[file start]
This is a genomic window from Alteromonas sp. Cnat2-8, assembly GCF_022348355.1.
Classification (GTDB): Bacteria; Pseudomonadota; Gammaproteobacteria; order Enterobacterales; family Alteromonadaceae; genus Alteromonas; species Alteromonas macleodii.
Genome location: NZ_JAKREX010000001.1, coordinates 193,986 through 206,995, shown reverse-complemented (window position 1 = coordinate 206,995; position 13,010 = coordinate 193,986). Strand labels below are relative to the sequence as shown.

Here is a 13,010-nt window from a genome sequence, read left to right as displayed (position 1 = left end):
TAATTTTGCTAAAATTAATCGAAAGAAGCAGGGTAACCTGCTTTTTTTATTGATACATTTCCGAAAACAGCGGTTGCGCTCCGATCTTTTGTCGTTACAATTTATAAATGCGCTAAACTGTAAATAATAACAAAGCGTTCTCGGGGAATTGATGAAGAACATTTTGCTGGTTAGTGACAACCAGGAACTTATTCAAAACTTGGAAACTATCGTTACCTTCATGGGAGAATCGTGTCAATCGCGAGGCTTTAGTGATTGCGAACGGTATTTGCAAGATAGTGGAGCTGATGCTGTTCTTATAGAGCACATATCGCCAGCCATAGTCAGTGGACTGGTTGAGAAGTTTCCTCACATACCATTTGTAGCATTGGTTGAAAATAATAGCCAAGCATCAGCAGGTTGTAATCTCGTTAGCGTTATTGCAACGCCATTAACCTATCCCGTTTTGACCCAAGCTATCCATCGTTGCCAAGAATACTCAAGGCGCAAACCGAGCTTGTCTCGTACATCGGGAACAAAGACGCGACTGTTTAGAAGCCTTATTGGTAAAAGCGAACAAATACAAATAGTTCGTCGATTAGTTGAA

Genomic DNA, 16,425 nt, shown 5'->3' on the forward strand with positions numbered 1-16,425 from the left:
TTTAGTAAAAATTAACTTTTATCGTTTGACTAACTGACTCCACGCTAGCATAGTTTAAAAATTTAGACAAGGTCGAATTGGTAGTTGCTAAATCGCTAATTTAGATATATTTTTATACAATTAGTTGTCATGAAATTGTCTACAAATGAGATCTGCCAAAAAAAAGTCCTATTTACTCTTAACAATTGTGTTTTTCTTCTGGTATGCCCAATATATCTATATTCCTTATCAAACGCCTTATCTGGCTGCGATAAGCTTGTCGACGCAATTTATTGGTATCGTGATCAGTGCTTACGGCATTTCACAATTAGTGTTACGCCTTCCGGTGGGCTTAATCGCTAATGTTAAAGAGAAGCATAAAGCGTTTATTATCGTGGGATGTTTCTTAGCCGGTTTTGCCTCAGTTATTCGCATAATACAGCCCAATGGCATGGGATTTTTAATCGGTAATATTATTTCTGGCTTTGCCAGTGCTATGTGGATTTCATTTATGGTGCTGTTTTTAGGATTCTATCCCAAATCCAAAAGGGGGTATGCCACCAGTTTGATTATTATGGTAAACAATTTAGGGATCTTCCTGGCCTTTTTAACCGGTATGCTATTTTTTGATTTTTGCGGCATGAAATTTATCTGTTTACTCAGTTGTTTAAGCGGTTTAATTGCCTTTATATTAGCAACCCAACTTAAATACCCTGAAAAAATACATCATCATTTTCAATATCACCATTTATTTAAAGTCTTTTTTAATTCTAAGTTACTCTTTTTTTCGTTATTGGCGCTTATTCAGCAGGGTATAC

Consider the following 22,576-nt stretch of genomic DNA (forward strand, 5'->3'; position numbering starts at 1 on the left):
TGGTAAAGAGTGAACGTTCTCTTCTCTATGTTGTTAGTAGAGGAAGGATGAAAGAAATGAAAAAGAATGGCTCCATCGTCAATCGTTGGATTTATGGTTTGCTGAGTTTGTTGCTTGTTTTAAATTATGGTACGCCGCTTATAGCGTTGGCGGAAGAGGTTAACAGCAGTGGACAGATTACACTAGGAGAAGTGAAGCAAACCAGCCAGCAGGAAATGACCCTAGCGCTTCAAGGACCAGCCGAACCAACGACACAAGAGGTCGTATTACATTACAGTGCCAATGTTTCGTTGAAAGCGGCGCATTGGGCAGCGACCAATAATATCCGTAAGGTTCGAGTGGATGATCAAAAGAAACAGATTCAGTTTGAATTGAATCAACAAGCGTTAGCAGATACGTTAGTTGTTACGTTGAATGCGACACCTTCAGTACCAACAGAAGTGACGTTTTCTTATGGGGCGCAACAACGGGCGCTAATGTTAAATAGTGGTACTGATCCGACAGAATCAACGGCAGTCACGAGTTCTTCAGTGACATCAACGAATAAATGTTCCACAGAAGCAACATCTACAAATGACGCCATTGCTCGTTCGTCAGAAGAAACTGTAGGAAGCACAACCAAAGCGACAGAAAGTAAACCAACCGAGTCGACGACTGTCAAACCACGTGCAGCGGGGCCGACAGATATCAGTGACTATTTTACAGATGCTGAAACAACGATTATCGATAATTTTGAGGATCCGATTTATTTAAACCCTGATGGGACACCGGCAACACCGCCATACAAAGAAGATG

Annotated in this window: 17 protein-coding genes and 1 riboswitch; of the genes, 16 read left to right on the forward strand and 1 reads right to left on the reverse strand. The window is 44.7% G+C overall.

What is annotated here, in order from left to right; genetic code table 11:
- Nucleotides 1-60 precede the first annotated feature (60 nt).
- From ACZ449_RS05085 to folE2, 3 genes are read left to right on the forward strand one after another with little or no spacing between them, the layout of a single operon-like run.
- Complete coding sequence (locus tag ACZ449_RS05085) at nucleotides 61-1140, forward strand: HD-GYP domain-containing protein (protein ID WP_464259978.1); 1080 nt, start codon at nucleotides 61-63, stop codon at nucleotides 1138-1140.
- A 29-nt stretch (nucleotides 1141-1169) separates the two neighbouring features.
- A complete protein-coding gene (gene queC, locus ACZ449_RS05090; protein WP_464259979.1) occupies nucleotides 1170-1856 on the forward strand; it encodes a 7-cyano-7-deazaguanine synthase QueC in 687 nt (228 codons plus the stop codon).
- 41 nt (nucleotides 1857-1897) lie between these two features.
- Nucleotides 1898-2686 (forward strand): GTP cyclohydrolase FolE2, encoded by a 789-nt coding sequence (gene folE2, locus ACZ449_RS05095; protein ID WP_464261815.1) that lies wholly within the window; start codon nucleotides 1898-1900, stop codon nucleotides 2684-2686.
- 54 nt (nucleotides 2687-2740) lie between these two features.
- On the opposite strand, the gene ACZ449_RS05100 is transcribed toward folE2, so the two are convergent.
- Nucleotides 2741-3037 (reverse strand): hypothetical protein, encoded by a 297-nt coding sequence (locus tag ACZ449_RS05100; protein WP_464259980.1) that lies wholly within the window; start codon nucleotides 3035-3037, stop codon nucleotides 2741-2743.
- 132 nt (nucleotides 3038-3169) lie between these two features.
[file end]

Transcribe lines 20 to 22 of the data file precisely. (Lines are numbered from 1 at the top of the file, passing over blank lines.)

- On the opposite strand, the gene ACZ449_RS05100 is transcribed toward folE2, so the two are convergent.
- Nucleotides 2741-3037 (reverse strand): hypothetical protein, encoded by a 297-nt coding sequence (locus tag ACZ449_RS05100; protein WP_464259980.1) that lies wholly within the window; start codon nucleotides 3035-3037, stop codon nucleotides 2741-2743.
- 132 nt (nucleotides 3038-3169) lie between these two features.